India Rejects US/EU Plan to Reduce HFCs Under Montreal Due to Lack of ‘Clarity’

The annual international conference on climate change came to a close on Friday, November 22, 2013 in Warsaw.  Despite promises to consider phasing down HFCs under the Montreal Protocol in October, India rejected the US/EU proposal to do just that.  While the London based Environmental Investigation Agency (EIA) blames both India and Saudi Arabia, India has been more vocal about why it did not agree to the phasedowns under Montreal.  

Instead of taking near term action, a decision that would have accelerated international cooperation and could have been a confidence building measure was withdrawn at the last minute.  Indian Environmental Minister Jayanthi Natarajan said on the last day of the conference:

“It’s honestly beyond me how a non-ozone depleting substance like HFCs can be taken into the Montreal Protocol, which deals only with ozone-depleting substances.  We are unable to fathom what prevents addressing this issue” under the UN Framework Convention on Climate Change.

What should have been an easy win has turned into an extended process with the potential to do severe damage to the climate.  According to Greenpeace, if we do not take action on HFCs, there will be between 5.5 and 8.8 billion tons of carbon dioxide equivalent (CO2eq) emissions a year by 2050.

Instead of taking a small step to begin phasing down HFCs under Montreal, Natarajan said:

“The transfer of mandate of phasedown of HFCs is simply not possible unless we have complete clarity on identified substitutes, costs, safety and economic feasibility. It will very adversely impact our people and our countries.”

I decided to look into three of these four grievances.  The following graphic has some basic information from readily available sources on the internet:

Clarification of substitutes, costs and safety of HFCs

Identified Substitutes 1) Hydrocarbons: Used in insulation foam blowing agents, domestic refrigerators, small commercial cooling equipment like ice-cream coolers and vending machines, air-conditioning.2) Ammonia: 3-10% more energy efficient than HFCs, so ammonia systems use less electricity.

3) Carbon Dioxide: Has very positive characteristics as refrigerant. Does not deplete ozone layer and GWP value is 1 (compared to thousands for a typical HFC). Cheap & good safety characteristics. Properties allow the design of smaller components & more compact systems. Main uses: vehicle AC & supermarket refrigeration.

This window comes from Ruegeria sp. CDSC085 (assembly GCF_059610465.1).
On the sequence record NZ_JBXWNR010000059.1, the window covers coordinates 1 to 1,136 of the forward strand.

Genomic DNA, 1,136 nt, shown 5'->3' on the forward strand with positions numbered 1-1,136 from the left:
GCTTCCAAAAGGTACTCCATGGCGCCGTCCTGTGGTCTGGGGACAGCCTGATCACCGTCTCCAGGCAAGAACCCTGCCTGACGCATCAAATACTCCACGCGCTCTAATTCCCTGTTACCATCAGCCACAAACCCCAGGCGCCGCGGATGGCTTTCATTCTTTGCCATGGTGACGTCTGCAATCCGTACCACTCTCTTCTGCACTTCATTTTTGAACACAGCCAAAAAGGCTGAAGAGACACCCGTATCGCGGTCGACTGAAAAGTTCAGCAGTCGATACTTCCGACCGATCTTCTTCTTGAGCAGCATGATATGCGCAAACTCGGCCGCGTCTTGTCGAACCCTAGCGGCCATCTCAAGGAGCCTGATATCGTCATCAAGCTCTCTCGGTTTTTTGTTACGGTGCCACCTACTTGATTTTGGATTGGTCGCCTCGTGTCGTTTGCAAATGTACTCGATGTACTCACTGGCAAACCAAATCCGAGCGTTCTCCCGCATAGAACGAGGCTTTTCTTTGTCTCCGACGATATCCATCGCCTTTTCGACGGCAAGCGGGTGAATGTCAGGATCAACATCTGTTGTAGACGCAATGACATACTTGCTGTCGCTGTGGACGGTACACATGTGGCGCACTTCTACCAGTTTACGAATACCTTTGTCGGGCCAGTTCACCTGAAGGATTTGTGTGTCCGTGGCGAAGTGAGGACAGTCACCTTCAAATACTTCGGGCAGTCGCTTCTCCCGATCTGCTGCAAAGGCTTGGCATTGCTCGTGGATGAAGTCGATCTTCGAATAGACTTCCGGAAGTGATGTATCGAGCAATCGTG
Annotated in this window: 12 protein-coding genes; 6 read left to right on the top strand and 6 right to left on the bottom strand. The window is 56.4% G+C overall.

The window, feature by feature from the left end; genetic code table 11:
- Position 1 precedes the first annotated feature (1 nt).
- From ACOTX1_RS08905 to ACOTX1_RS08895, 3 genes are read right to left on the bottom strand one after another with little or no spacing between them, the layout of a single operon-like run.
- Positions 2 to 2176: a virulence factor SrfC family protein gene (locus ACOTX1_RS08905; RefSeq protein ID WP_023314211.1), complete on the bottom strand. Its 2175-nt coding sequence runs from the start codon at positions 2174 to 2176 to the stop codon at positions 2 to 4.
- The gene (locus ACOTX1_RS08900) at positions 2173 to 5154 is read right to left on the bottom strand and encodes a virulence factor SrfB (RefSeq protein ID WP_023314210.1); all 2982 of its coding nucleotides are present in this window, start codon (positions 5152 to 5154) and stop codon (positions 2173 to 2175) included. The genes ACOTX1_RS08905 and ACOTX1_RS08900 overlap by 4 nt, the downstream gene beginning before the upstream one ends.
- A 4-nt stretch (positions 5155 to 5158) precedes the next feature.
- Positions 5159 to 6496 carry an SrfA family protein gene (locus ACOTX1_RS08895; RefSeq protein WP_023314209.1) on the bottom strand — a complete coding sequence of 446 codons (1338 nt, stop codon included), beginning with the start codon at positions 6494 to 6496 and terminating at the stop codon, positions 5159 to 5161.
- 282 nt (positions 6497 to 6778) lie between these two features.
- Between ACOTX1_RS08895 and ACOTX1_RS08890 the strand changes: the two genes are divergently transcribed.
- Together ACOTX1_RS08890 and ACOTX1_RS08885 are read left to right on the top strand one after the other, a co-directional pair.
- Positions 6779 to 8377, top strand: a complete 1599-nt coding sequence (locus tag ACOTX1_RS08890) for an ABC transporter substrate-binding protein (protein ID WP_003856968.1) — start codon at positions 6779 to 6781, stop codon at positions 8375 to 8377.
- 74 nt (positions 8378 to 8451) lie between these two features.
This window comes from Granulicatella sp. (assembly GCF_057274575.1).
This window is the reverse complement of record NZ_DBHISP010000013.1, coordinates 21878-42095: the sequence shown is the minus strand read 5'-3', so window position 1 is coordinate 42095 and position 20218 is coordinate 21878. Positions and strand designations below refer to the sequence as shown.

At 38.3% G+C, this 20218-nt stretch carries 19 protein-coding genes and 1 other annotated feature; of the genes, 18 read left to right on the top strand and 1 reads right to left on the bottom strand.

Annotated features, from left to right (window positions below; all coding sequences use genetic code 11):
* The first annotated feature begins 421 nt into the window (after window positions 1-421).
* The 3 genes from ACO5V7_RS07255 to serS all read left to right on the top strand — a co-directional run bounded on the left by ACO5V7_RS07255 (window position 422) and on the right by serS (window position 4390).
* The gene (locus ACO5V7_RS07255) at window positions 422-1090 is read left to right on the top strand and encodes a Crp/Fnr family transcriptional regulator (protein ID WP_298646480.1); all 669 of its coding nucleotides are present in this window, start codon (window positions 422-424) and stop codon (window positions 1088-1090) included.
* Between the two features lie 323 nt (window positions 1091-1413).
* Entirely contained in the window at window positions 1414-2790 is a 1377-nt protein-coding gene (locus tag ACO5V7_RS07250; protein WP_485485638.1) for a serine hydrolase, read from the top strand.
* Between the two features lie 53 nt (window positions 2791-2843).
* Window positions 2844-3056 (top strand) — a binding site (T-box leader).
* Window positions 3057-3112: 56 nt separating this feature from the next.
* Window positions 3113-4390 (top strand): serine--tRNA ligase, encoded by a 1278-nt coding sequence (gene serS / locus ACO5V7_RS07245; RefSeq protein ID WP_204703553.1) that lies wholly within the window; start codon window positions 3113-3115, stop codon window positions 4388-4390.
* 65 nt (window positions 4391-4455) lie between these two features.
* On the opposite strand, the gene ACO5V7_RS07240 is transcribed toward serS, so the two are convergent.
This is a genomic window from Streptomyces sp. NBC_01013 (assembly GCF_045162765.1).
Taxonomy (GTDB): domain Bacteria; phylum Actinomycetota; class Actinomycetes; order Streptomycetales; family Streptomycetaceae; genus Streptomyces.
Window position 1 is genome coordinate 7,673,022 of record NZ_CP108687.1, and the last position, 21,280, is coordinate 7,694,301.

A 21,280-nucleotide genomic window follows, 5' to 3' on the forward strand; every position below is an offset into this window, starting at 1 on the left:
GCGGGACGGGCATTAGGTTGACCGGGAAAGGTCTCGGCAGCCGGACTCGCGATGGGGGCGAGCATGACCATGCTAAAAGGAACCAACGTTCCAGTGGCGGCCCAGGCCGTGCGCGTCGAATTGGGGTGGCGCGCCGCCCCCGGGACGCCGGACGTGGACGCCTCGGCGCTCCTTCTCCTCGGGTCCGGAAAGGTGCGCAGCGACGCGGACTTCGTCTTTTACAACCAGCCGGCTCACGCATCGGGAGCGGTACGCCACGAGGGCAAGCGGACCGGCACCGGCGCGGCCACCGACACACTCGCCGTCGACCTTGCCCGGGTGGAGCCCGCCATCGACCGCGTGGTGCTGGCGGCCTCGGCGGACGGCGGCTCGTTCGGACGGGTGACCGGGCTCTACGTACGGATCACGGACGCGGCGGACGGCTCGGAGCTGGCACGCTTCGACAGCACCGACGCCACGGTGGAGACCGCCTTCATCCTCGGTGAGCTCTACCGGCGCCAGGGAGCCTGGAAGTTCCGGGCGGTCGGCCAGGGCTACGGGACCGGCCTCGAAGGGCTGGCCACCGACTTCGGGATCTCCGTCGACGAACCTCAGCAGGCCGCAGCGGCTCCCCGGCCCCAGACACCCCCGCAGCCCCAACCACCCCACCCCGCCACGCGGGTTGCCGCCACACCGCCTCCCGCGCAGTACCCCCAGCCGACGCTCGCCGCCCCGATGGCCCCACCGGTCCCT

• Hydrocarbons: Lower energy consumption and lower energy bills
  • Ammonia: On average, refrigeration systems cost 10-20% less to install than industrial refrigerants.
  • CO2: Both cost effective and energy efficient
  • Hydrocarbons: Highly flammable, but can safely replace HFC’s in most small and medium systems such as domestic refrigerators, small air-conditioning units, water chillers, high-stage refrigerant in combination with CO2 or secondary refrigerants.
  • Ammonia: Safe for the environment, GWP of 0. Poisonous in high concentrations, but 1) smells at lower concentrations than dangerous, and 2) if leaks, lighter than air, will rise and dissipate.
  • CO2: Excellent thermodynamic properties
Summary  There are substitutes for a majority of HFCs, ready for market consumption.  Costs are lower, and safety concerns have been addresses.


The only issue that Natarajan raised which I did not address is economic feasibility.  This will differ for each country depending on their economy, policies in place and willingness to put new policies into effect.

We can only hope that this derailment will not delay a decision by years.  The longer we wait to take action, more GHGs are released and the final job becomes both harder and more expensive.

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